NEW YORK (MainStreet) As the holiday shopping season looms, the traditional money saving strategies of clipping coupons and finding doorbuster deals won't be enough to move the dial.
That's why it's important to become more comfortable with price matching when shopping at stores. It's not a new concept by any means, but it's easy to forget this option exists.
The art of price matching has been revolutionized by smartphone apps, including RedLaser and ShopSavvy. With these apps, you can scan the barcode of an item in a store and the app finds the retailer or online site that sells the item for the lowest price.
Armed with this information, you can approach a store clerk or even a manager and ask them to match the price of the competitor.
If you're not comfortable asking, consider this: the store wants your business, so chances are the management will go the extra mile to keep you in the store.
You may find the stores will accept looking at cheaper competitor prices on a smartphone as proof, but to be extra cautious, come to the store with printed evidence of the competitor's lower price. "The store may need a hardcopy to attach it to their paperwork as justification for matching the price for their store policy," says Jeanette Pavini, savings expert from Coupons.com.
Price matching doesn't only exist at the time of purchase. Let's say a television went on sale a few days after you made the purchase. Simply bring back the receipt to the store and ask for an adjustment, though you'll typically only have 14 days to do this.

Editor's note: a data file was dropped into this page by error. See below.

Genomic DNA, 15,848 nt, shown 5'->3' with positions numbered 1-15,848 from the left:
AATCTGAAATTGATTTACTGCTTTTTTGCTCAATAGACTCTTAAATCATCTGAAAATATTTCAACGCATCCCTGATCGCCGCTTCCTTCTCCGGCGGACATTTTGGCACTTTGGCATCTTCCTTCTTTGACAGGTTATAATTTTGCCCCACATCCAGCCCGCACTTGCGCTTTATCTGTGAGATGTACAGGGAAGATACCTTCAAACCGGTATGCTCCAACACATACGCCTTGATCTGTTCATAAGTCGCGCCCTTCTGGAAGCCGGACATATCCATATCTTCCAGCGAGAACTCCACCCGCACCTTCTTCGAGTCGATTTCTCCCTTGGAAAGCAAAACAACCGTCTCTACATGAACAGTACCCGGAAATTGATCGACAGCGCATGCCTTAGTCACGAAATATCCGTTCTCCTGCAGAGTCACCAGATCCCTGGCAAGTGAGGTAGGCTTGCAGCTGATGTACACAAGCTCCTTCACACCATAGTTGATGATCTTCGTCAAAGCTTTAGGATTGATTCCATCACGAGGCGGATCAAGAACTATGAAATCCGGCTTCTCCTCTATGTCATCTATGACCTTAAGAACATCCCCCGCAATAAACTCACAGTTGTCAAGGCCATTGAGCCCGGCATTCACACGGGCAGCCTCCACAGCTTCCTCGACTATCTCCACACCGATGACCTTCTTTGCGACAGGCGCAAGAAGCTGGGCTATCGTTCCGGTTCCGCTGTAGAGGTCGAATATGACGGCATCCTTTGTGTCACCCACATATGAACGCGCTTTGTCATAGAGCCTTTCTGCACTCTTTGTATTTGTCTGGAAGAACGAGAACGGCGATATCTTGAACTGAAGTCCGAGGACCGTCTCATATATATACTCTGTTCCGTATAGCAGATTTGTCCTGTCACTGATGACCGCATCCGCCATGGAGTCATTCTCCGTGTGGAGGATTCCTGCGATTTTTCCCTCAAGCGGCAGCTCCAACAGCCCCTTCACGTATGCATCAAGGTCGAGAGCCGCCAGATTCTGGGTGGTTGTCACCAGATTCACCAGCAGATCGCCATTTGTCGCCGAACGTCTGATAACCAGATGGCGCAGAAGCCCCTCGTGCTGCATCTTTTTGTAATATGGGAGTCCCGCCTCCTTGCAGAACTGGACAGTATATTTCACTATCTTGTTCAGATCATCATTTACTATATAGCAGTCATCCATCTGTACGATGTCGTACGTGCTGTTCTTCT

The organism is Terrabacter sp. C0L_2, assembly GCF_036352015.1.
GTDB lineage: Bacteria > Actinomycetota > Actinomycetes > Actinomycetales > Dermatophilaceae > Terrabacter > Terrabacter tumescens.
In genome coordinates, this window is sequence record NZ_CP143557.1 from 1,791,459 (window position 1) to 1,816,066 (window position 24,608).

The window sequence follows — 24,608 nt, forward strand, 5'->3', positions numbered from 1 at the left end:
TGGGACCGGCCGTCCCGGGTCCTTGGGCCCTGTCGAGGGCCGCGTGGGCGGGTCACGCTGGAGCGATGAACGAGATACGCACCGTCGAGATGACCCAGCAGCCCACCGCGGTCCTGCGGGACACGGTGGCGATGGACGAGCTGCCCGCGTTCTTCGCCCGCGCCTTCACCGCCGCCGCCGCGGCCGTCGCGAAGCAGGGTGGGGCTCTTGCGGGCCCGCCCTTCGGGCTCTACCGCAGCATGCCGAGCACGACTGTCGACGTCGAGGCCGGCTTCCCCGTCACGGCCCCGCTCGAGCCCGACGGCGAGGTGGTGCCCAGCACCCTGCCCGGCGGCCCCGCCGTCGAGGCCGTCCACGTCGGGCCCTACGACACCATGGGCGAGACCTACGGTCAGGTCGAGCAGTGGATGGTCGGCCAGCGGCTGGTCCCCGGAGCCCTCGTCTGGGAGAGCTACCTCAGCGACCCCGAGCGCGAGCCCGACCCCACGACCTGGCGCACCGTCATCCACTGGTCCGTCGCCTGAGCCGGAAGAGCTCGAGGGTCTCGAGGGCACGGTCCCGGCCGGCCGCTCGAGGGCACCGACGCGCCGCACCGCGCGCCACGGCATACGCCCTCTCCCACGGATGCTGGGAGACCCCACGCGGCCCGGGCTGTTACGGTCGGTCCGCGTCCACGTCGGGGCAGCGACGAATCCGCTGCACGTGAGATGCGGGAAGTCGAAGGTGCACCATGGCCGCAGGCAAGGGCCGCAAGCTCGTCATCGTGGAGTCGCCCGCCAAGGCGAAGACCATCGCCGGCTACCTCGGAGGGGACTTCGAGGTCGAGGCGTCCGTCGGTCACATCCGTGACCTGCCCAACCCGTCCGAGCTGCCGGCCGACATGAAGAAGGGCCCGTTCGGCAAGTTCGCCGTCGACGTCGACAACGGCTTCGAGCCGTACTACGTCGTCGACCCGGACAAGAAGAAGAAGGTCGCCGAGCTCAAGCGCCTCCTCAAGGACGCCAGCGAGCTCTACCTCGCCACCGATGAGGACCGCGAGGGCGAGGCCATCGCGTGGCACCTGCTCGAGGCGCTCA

In fact, if you see that same television on sale at a competitor store, the retailer you originally purchased it from, may also match the price if you ask and are within the time window.
As for which retailers offer friendly price matching policies, Lowe's and Home Depot top the list, since they not only match prices of competitor retailers, they go above and beyond and beat the price by 10%. Additionally, Best Buy and Target match prices from Amazon.com.
Sometimes store clerks are not familiar with the price matching policies. If they give you a hard time, ask to speak to a manager.
A final tidbit when it comes to price matching has to do with layaway, which retailers have finally started to reintroduce into their stores over the past few years. If you're on the layaway program and the price of the item starts to decline, especially from a competitor, stores, such as Walmart, may match that price. Pay close attention to the store's layaway program to see if price matching is an option.
- Written by Scott Gamm for MainStreet. Gamm is the author of MORE MONEY, PLEASE.